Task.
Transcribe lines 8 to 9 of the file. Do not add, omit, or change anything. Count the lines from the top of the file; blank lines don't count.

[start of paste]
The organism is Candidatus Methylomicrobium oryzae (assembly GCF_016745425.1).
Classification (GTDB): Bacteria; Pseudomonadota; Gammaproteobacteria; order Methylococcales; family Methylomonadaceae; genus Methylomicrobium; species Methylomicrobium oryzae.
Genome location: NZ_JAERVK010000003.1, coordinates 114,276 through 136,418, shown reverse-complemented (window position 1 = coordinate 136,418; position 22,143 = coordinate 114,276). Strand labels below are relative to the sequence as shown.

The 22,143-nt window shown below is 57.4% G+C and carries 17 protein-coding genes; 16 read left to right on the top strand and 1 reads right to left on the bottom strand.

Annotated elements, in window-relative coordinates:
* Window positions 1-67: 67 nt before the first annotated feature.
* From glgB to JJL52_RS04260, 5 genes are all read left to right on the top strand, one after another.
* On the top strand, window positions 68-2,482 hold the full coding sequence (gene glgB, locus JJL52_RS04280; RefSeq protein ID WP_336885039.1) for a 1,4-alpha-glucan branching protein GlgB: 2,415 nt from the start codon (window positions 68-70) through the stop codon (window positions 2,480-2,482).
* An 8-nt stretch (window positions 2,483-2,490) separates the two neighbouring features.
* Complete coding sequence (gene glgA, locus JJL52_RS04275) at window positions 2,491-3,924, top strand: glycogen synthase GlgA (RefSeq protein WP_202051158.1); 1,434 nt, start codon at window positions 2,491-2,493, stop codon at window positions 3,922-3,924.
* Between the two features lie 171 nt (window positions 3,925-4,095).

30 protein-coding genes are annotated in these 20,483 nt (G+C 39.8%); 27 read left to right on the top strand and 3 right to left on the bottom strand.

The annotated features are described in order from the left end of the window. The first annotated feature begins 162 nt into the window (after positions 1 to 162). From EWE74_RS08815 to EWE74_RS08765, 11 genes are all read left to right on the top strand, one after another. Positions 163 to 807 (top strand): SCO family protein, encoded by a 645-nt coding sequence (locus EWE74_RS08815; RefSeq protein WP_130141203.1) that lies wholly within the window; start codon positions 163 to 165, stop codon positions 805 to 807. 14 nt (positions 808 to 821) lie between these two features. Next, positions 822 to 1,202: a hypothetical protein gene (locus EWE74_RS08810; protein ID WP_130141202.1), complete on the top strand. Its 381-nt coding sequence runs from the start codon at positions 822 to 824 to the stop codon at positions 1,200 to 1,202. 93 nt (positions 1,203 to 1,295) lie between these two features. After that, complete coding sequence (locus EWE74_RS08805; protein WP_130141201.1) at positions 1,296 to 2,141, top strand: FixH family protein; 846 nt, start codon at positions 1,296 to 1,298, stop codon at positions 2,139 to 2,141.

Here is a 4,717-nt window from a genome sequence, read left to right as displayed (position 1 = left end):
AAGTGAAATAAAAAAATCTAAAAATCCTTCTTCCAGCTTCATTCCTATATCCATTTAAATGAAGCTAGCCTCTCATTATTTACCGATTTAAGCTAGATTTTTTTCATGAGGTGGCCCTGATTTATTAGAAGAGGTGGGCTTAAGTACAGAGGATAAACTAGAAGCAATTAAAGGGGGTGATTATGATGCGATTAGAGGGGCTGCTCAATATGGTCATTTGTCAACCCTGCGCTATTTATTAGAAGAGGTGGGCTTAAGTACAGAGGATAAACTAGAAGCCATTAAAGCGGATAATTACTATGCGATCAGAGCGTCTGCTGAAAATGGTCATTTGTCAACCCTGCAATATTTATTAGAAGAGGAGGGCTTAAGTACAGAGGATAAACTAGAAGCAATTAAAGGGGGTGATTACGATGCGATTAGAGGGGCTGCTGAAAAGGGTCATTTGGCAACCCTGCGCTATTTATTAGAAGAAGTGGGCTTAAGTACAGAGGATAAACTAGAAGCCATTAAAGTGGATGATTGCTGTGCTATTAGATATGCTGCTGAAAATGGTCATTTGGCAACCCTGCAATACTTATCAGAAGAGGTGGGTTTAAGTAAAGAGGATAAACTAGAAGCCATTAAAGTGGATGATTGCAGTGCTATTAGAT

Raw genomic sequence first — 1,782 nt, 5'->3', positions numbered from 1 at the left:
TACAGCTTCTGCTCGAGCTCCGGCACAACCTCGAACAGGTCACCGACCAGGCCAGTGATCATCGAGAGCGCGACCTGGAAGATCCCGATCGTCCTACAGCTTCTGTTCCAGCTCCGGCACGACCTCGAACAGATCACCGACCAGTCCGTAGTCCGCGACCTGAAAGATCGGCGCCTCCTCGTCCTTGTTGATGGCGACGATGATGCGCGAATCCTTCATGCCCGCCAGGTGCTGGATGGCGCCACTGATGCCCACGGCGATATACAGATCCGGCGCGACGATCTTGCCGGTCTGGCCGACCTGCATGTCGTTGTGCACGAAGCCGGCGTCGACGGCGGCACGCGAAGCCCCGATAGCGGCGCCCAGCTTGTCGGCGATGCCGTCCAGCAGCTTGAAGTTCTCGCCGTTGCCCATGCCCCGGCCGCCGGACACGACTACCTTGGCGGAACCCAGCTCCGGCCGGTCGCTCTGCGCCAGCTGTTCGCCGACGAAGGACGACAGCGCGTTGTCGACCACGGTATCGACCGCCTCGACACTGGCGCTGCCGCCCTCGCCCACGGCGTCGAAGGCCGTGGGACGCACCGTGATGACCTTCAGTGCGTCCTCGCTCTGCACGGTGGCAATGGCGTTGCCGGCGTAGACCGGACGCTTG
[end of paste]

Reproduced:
* On the top strand, window positions 68-2,482 hold the full coding sequence (gene glgB, locus JJL52_RS04280; RefSeq protein ID WP_336885039.1) for a 1,4-alpha-glucan branching protein GlgB: 2,415 nt from the start codon (window positions 68-70) through the stop codon (window positions 2,480-2,482).
* An 8-nt stretch (window positions 2,483-2,490) separates the two neighbouring features.